So much for Leo, poor thing. But the story of the flight of the Holy Family into Egypt is not told as an exercise in kitten welfare, it is told for you and for me, who have been known to flee in fear to our own Egypts. Angels are not often instructing most of us in our dreams, so it remains a question of faith and confidence and conviction about God’s love and care how we respond when we find ourselves fleeing in fear. Can you at least identify with Leo a little bit? Do you know what it feels like to want to hide behind the sofa? I do.
If the angels are not sent to give us instructions, though, it remains to be seen whether we will model our lives on Leo’s and stay there behind the sofa, until the next threat comes along and we go in search of a new Egypt. How tiresome this life must be, moving from one exile to another, and never finding the way to Nazareth where we can finally grow up! Joseph had his angels to bolster the faith that was given to him in his dreams. It’s not that he was without fear; it’s not that the way was easy, or that the outcome was guaranteed, or that there would be no challenge, no sadness, no losses on the way. It’s just that Joseph trusted that God was leading him and his little family in the way they had to go, and so he would not let himself be paralyzed by fear, even though there was ample cause to be frightened.
If angels are not sent to you and to me, then we can at least rely on Joseph’s angels, since we have been given the story. There will always be times in our lives that fear comes creeping or storming into the room. Now what? You can take flight, like Leo, and only ever make it from one Egypt to the next. But will you ever get to Nazareth? Will you or the child Jesus you have in your care ever grow up? Another way of asking this is to ask, do you believe that God is guiding you and the whole universe by his divine hand – no matter how remotely? Do you believe there is a reason to get to Nazareth, that there is something to grow up into?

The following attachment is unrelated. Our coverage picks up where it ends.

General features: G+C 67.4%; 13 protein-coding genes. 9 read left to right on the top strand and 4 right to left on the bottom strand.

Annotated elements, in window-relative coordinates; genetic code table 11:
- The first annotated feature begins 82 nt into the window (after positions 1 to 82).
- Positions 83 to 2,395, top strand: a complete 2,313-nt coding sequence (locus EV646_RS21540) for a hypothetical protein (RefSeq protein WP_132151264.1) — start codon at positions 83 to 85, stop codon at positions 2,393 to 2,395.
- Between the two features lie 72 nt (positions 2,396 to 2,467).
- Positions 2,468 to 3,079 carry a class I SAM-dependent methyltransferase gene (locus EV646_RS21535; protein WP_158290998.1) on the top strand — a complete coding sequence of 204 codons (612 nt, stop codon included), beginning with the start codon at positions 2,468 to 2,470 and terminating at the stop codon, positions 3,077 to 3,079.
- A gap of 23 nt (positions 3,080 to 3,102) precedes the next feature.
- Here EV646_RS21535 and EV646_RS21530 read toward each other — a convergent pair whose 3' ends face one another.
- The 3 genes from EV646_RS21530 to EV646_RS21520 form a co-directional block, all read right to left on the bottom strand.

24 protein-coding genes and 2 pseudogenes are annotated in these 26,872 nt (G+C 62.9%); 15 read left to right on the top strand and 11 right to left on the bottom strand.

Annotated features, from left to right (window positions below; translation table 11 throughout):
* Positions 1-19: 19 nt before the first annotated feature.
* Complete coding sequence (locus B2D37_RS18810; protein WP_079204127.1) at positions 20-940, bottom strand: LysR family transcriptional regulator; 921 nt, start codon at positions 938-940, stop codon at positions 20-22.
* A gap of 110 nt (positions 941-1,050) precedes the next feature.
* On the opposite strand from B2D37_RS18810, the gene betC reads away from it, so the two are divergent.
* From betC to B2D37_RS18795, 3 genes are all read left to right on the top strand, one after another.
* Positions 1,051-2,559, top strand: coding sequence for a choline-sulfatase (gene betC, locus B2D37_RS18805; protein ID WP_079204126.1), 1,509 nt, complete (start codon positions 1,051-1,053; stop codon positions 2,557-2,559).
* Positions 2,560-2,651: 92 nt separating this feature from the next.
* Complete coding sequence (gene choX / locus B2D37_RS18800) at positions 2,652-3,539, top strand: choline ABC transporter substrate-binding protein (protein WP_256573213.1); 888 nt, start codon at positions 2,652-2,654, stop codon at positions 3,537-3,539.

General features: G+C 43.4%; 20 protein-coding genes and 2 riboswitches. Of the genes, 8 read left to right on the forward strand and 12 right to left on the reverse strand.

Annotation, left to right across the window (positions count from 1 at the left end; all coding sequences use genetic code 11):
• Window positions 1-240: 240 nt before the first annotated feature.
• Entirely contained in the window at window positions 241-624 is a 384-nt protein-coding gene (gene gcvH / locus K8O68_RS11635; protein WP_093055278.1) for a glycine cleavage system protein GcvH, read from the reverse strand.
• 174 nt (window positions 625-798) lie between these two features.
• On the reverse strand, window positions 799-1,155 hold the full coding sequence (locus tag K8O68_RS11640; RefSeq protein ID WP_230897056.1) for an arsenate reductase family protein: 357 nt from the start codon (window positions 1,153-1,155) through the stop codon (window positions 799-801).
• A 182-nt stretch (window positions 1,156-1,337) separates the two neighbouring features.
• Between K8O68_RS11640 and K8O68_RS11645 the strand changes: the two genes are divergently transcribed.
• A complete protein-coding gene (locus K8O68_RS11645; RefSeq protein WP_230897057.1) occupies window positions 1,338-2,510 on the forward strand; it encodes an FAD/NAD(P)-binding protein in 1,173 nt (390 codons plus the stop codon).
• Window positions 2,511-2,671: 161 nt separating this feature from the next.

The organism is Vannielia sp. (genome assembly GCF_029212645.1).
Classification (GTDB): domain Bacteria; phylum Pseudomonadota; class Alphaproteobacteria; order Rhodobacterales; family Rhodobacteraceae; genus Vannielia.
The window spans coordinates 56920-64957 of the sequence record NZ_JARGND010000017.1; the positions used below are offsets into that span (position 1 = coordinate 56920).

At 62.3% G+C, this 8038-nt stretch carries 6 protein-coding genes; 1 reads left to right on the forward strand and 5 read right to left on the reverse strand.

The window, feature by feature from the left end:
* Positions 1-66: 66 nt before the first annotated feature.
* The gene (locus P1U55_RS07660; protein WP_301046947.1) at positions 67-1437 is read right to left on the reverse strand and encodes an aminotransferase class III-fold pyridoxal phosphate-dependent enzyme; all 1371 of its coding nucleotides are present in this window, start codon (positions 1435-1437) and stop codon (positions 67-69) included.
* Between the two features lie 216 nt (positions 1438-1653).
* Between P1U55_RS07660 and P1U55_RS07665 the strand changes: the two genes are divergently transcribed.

So many people these days have given up on the idea that God has a desire for the universe, a direction for our lives, a meaning to bestow on us, and a hope the points beyond our fears. And I understand why it has become harder in the world today to place our trust in God, to see the promise of his providential will. But I also see that the alternative to trusting in God, is to flee from one Egypt to the next, and maybe never to make it to Nazareth.
But if we follow Joseph and his little family, it may be that we could find a place to live on the same street, and learn to play with the boy next door, who has had such a harrowing and frightening childhood (even after that amazing encounter with sages from the east!), and we would learn from an early age to call Jesus our friend, which is what he calls us, as he teaches us to trust in the divine providence of his Father so that, “with the eyes of our hearts enlightened, we may know what is the hope to which he has called us, what are the riches of his glorious inheritance among the saints, and what is the immeasurable greatness of his power for us who believe!”
Preached by Fr. Sean Mullen
2 January 2011
Saint Mark's Church, Philadelphia